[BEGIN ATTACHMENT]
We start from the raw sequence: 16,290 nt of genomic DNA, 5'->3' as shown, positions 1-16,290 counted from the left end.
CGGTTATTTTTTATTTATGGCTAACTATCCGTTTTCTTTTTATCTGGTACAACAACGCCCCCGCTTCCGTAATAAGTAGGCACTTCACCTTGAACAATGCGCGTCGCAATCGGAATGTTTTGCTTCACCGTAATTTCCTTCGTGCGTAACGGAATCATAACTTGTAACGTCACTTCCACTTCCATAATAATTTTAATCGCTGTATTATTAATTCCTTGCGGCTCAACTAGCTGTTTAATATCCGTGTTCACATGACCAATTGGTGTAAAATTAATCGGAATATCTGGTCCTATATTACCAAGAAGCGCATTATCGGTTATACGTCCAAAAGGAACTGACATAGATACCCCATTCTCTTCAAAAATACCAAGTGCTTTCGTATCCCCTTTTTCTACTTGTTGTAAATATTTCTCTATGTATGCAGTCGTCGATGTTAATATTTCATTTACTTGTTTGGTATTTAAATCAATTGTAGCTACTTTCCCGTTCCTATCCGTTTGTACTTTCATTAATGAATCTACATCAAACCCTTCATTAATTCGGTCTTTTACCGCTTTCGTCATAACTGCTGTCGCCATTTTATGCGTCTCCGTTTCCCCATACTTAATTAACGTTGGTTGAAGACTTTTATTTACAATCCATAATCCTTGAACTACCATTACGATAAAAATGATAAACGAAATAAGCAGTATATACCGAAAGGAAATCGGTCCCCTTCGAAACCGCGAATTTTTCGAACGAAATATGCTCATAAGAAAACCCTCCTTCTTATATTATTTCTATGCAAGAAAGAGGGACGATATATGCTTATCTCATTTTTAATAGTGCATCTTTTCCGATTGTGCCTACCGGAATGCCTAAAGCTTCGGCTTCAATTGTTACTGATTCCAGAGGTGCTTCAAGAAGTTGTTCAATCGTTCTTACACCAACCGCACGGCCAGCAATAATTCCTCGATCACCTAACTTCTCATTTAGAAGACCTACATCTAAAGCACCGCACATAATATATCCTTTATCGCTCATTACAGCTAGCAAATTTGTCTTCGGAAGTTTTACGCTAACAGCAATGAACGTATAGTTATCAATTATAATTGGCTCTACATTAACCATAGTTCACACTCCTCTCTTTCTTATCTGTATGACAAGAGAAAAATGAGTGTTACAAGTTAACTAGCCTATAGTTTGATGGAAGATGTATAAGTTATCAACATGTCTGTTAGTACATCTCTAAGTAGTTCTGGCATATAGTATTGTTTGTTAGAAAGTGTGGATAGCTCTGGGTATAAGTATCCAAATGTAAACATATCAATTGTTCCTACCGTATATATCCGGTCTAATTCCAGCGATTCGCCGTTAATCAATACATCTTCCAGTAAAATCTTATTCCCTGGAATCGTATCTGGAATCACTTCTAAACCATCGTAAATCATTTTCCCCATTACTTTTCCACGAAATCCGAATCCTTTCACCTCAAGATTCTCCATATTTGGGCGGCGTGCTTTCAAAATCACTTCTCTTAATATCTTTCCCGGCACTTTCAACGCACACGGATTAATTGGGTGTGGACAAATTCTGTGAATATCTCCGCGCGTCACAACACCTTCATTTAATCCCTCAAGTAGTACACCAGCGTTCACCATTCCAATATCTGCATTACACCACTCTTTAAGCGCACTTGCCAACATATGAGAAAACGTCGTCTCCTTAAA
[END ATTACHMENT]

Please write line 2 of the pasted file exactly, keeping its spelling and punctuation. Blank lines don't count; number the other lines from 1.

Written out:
CGGTTATTTTTTATTTATGGCTAACTATCCGTTTTCTTTTTATCTGGTACAACAACGCCCCCGCTTCCGTAATAAGTAGGCACTTCACCTTGAACAATGCGCGTCGCAATCGGAATGTTTTGCTTCACCGTAATTTCCTTCGTGCGTAACGGAATCATAACTTGTAACGTCACTTCCACTTCCATAATAATTTTAATCGCTGTATTATTAATTCCTTGCGGCTCAACTAGCTGTTTAATATCCGTGTTCACATGACCAATTGGTGTAAAATTAATCGGAATATCTGGTCCTATATTACCAAGAAGCGCATTATCGGTTATACGTCCAAAAGGAACTGACATAGATACCCCATTCTCTTCAAAAATACCAAGTGCTTTCGTATCCCCTTTTTCTACTTGTTGTAAATATTTCTCTATGTATGCAGTCGTCGATGTTAATATTTCATTTACTTGTTTGGTATTTAAATCAATTGTAGCTACTTTCCCGTTCCTATCCGTTTGTACTTTCATTAATGAATCTACATCAAACCCTTCATTAATTCGGTCTTTTACCGCTTTCGTCATAACTGCTGTCGCCATTTTATGCGTCTCCGTTTCCCCATACTTAATTAACGTTGGTTGAAGACTTTTATTTACAATCCATAATCCTTGAACTACCATTACGATAAAAATGATAAACGAAATAAGCAGTATATACCGAAAGGAAATCGGTCCCCTTCGAAACCGCGAATTTTTCGAACGAAATATGCTCATAAGAAAACCCTCCTTCTTATATTATTTCTATGCAAGAAAGAGGGACGATATATGCTTATCTCATTTTTAATAGTGCATCTTTTCCGATTGTGCCTACCGGAATGCCTAAAGCTTCGGCTTCAATTGTTACTGATTCCAGAGGTGCTTCAAGAAGTTGTTCAATCGTTCTTACACCAACCGCACGGCCAGCAATAATTCCTCGATCACCTAACTTCTCATTTAGAAGACCTACATCTAAAGCACCGCACATAATATATCCTTTATCGCTCATTACAGCTAGCAAATTTGTCTTCGGAAGTTTTACGCTAACAGCAATGAACGTATAGTTATCAATTATAATTGGCTCTACATTAACCATAGTTCACACTCCTCTCTTTCTTATCTGTATGACAAGAGAAAAATGAGTGTTACAAGTTAACTAGCCTATAGTTTGATGGAAGATGTATAAGTTATCAACATGTCTGTTAGTACATCTCTAAGTAGTTCTGGCATATAGTATTGTTTGTTAGAAAGTGTGGATAGCTCTGGGTATAAGTATCCAAATGTAAACATATCAATTGTTCCTACCGTATATATCCGGTCTAATTCCAGCGATTCGCCGTTAATCAATACATCTTCCAGTAAAATCTTATTCCCTGGAATCGTATCTGGAATCACTTCTAAACCATCGTAAATCATTTTCCCCATTACTTTTCCACGAAATCCGAATCCTTTCACCTCAAGATTCTCCATATTTGGGCGGCGTGCTTTCAAAATCACTTCTCTTAATATCTTTCCCGGCACTTTCAACGCACACGGATTAATTGGGTGTGGACAAATTCTGTGAATATCTCCGCGCGTCACAACACCTTCATTTAATCCCTCAAGTAGTACACCAGCGTTCACCATTCCAATATCTGCATTACACCACTCTTTAAGCGCACTTGCCAACATATGAGAAAACGTCGTCTCCTTAAA